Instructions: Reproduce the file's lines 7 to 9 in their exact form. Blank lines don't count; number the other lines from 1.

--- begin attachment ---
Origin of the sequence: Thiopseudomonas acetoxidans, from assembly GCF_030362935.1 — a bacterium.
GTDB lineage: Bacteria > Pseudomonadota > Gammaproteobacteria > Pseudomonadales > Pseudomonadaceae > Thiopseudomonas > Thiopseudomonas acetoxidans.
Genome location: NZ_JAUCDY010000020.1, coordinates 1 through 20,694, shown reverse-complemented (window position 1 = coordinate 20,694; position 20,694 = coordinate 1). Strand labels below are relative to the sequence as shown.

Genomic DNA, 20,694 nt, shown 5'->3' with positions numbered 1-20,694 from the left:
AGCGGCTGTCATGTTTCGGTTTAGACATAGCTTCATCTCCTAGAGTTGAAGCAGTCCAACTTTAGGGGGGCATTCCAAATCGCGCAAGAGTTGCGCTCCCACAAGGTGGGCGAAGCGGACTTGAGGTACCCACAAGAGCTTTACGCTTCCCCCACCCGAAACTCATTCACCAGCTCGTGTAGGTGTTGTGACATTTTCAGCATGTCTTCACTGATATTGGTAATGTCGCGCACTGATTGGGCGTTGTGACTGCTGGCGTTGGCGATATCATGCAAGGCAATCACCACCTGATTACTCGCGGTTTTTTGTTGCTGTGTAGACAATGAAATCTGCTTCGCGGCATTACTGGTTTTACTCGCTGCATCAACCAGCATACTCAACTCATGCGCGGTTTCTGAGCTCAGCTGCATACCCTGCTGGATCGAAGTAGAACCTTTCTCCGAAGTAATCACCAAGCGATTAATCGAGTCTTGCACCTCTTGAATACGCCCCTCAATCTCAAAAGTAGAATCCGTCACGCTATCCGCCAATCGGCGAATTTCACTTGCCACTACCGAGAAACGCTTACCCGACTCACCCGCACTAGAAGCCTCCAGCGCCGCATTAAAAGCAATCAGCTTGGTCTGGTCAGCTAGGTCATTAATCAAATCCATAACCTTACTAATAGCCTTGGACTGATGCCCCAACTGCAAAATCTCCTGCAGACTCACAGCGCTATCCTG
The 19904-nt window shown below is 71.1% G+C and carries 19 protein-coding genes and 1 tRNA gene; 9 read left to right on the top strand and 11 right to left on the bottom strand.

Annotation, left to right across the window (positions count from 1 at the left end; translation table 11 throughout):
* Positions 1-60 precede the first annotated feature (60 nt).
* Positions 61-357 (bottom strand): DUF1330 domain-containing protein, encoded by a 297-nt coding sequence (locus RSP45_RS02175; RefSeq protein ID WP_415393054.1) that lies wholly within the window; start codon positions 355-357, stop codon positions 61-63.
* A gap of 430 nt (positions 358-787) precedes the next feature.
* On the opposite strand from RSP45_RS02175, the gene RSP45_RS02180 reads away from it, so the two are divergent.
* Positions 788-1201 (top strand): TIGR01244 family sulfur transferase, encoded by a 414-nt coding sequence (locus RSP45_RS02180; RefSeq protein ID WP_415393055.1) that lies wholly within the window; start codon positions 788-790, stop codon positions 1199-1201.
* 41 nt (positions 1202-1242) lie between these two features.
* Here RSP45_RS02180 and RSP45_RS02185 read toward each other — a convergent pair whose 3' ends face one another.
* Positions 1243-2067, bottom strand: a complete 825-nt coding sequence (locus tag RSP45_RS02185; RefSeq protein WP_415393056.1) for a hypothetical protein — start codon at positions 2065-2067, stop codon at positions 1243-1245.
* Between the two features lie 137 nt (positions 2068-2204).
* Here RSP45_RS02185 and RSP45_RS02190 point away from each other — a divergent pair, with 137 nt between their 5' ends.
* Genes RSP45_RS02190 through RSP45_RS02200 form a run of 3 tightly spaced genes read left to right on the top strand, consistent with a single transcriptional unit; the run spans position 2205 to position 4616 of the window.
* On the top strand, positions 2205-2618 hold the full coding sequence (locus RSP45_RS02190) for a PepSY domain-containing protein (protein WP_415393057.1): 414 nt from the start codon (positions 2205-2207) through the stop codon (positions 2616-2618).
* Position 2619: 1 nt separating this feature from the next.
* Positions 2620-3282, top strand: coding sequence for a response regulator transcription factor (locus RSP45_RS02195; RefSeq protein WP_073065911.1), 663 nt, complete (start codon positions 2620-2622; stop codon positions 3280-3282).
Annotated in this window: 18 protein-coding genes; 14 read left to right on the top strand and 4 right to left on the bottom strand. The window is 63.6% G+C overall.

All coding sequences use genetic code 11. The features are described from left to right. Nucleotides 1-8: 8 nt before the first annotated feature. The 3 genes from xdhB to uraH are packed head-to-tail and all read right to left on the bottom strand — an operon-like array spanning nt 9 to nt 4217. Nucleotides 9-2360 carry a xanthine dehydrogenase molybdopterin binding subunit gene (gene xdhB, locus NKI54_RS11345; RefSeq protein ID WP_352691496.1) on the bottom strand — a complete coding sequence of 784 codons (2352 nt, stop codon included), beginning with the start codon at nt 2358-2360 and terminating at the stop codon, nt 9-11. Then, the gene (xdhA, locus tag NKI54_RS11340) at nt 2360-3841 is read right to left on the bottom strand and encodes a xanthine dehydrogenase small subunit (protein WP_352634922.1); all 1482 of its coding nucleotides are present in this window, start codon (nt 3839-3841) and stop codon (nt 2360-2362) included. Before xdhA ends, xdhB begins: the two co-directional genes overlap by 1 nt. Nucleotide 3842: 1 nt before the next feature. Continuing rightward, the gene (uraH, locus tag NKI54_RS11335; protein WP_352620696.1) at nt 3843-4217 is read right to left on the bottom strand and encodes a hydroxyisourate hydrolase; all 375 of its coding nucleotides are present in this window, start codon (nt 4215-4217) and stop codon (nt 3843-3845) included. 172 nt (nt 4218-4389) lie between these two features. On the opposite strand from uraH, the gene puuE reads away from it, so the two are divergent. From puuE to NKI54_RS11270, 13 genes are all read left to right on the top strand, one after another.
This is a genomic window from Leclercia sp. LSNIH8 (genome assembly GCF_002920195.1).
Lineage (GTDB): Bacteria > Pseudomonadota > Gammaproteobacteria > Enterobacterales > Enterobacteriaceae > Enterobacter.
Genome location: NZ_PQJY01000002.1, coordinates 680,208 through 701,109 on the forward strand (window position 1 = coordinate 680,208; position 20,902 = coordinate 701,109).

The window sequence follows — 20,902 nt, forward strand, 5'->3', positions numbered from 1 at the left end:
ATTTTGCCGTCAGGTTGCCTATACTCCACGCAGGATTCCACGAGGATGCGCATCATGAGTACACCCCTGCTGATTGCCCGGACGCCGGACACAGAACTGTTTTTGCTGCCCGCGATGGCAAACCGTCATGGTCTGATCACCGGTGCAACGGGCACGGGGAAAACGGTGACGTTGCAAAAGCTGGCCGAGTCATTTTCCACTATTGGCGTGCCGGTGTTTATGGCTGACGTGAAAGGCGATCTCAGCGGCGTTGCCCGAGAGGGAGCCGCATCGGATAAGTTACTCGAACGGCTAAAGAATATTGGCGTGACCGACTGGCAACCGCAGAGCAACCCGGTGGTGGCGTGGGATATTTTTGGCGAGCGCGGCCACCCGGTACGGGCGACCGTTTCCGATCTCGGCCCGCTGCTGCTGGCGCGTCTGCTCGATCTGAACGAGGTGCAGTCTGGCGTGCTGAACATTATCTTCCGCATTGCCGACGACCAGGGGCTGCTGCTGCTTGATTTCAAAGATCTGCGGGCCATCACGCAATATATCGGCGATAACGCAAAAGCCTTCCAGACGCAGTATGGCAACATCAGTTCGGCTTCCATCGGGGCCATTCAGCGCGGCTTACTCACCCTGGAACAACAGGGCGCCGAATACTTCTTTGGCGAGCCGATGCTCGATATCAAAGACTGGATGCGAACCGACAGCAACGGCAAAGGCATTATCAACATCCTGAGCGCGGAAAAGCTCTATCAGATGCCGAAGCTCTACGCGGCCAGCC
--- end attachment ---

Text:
Annotation, left to right across the window (positions count from 1 at the left end; translation table 11 throughout):
* Positions 1-60 precede the first annotated feature (60 nt).
* Positions 61-357 (bottom strand): DUF1330 domain-containing protein, encoded by a 297-nt coding sequence (locus RSP45_RS02175; RefSeq protein ID WP_415393054.1) that lies wholly within the window; start codon positions 355-357, stop codon positions 61-63.